Today is World Obesity Day and by 2020, 3 in 5 of England’s most deprived boys will be overweight or obese.
It is a shame that World Obesity Day, much like yesterday’s World Mental Health Day, should even exist, but they both do provide an opportunity to share important messages that highlight the need for action.
The alarming new figures from the Obesity Health Alliance (OHA) above, released today on World Obesity Day, show a looming significant weight gap between the poorest and wealthiest primary-school aged boys living in England ( I see no reason why this would not be the case also in Scotland). Three in five (60%) of the most deprived boys aged 5-11 are predicted to be overweight or obese by 2020, compared to about one in six (16%) of boys in the most affluent group
According to the OHA, eating or drinking too much sugar is a key reason for consuming extra calories and is therefore a cause of obesity. Sugar currently makes up 13% of children’s daily calorie intake, while the official recommendation is no more than 5%. This is why the OHA fully supports the Government’s Soft Drinks Industry Levy, which is an important step to help make our children healthier. The alliance is also calling on food manufacturers to comply with the Government’s programme to reduce the sugar in food eaten often by children and wants to see loopholes closed to protect children from exposure to junk food marketing online and on TV.
As Robin Ireland, Chief Executive at Health Equalities Group and member of the Obesity Health Alliance, said:
From a young age, children are developing a taste for high sugar, salt and fatty foods that is difficult to break once established and as a nation, we all have a responsibility to help shape children’s diets. Sugary drink consumption levels tend to be highest among the most disadvantaged children who are hit hardest by obesity and tooth decay. The health gains from the soft drinks industry levy will be biggest for our most deprived children.
I have presented my view on health inequalities in my Faculty of Sport and Exercise Medicine Lay View, so these findings are unfortuanately of no real surprise to me.
However, what did surprise and stun me were tweets emanating last week from the British Journal of Sports Medicine (BJSM).
@BJSMplus celebrated the donation of a recycling unit to the University of British Columbia by showering Cola Cola with praise and even promoted them as a partner in battling obesity.
That a publication and institution so dedicated to promoting Sports and Exercise Medicine should fail to recognise how inappropriate these tweets are and instead defend Coca Cola is both disheartening and disappointing. I count my two blogs for the BJSM amongst my greatest achievements and although this might bring an end to any further collaborations, I have to speak out.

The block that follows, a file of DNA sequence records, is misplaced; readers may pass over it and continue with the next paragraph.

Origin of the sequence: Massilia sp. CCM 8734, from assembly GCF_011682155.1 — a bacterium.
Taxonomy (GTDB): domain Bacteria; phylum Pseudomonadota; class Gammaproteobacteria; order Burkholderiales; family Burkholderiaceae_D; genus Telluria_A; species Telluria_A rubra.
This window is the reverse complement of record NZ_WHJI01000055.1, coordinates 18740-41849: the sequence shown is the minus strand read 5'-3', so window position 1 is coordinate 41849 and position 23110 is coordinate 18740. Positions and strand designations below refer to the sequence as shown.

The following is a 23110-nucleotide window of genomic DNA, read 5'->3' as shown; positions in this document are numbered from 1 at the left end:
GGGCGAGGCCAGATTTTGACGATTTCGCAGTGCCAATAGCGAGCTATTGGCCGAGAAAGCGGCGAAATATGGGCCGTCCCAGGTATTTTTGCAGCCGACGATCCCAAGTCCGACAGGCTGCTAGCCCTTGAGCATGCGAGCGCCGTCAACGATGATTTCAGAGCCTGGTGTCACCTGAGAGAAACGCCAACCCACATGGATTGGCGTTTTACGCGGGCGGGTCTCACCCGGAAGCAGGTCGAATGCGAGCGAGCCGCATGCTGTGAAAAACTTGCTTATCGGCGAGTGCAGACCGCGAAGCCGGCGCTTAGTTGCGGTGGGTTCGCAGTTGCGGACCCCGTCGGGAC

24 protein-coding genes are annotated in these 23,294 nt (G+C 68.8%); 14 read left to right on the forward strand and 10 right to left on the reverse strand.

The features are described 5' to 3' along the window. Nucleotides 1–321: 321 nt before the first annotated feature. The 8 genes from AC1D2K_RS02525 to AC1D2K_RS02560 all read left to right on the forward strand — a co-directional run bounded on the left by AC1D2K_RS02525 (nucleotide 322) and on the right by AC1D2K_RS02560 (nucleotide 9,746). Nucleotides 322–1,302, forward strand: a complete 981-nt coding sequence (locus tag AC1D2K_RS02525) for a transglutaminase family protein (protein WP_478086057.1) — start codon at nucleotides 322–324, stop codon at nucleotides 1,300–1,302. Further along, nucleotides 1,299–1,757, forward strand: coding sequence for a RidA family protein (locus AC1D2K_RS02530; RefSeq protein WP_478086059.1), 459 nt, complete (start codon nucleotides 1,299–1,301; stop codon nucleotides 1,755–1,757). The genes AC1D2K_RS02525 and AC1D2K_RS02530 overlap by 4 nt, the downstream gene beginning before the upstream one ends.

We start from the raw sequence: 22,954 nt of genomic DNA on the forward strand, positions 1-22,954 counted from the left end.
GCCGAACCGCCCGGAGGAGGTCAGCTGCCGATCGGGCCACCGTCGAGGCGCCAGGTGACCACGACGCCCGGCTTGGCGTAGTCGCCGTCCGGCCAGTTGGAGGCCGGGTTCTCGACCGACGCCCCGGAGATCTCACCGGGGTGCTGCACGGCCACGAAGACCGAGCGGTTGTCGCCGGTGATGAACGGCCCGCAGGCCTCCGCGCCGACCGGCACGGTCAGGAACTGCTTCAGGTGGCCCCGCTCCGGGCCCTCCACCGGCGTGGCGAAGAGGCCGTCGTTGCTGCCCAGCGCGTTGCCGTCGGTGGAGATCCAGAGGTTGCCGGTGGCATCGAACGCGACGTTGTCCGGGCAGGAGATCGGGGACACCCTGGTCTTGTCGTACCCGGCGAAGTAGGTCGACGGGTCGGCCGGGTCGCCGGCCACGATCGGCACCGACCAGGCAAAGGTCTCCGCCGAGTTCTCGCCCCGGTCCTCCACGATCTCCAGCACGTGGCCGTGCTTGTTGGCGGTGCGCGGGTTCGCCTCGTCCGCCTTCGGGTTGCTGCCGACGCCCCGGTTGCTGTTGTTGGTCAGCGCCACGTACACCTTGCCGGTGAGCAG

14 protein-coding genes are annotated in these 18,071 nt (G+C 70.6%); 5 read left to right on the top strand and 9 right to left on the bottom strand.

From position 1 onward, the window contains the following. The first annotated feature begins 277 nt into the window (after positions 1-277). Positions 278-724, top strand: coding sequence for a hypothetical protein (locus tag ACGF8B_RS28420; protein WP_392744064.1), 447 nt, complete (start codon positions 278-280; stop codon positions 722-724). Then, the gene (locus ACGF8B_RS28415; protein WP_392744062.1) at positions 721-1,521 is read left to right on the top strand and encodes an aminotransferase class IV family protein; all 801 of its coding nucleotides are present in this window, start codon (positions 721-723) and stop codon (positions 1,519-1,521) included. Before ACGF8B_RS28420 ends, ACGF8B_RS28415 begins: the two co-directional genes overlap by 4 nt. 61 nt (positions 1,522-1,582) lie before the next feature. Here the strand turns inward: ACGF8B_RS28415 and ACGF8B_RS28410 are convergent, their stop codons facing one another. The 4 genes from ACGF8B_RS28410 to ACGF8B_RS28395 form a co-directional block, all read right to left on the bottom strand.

The BJSM have to lead by example.
We all have to consider the support we give to businesses whose goal it is to sell more of the products that potentially cause us harm, regardless of the support they regularly provide to help encourage more of us to be active or to our athletes.
Last year the New York Times reported that, according to health experts, Coca Cola spend huge sums to:
deflect criticism about the role sugary drinks have played in the spread of obesity and Type 2 diabetes.
Coca Cola are by no means the enemy and they should be included as a stake holder in all discussions on sugar consumption. However, while organisations such as the British Association of Soft Drinks attack the Levy, we need to distance ourselves from them.
The University of British Columbia and the BJSM may have innocently shown their appreciation for the generous gift of a recycling unit, but we all have to consider the message that our associations send out as well as the actions we take
And we need to take action now!
Chris Askew, Chief Executive at diabetes UK, said:
Not taking action now will result in the NHS forking out monumental amounts of money for largely preventable conditions. This is why it’s so important to implement the Soft Drinks Industry Levy, manufacture healthier food, and close the loopholes of junk food marketing to children today, so our future health, workforce, and NHS can stand a chance tomorrow.
Our children deserve better. We, as adults, organisations and governments need to make their future health a priority.
The Soft Drink Levy is a policy that will hopefully directly help those that are most disadvantaged, but it is only one thing. If Coca Cola and the other soft drink manufacturers want to truly be considered as partners in the battle against obesity, then they need to show support for the Levy and work with it rather than against it. O
I hope that, in years to come, we don’t need to have a World Obesity Day, but for that to happen we need to take more action and we need to consider the alliances we have built and whether or not they are for the greater good.
Disclaimer. My fondness of Diet Coke is well documented and I am not suggesting that we ban soft drinks.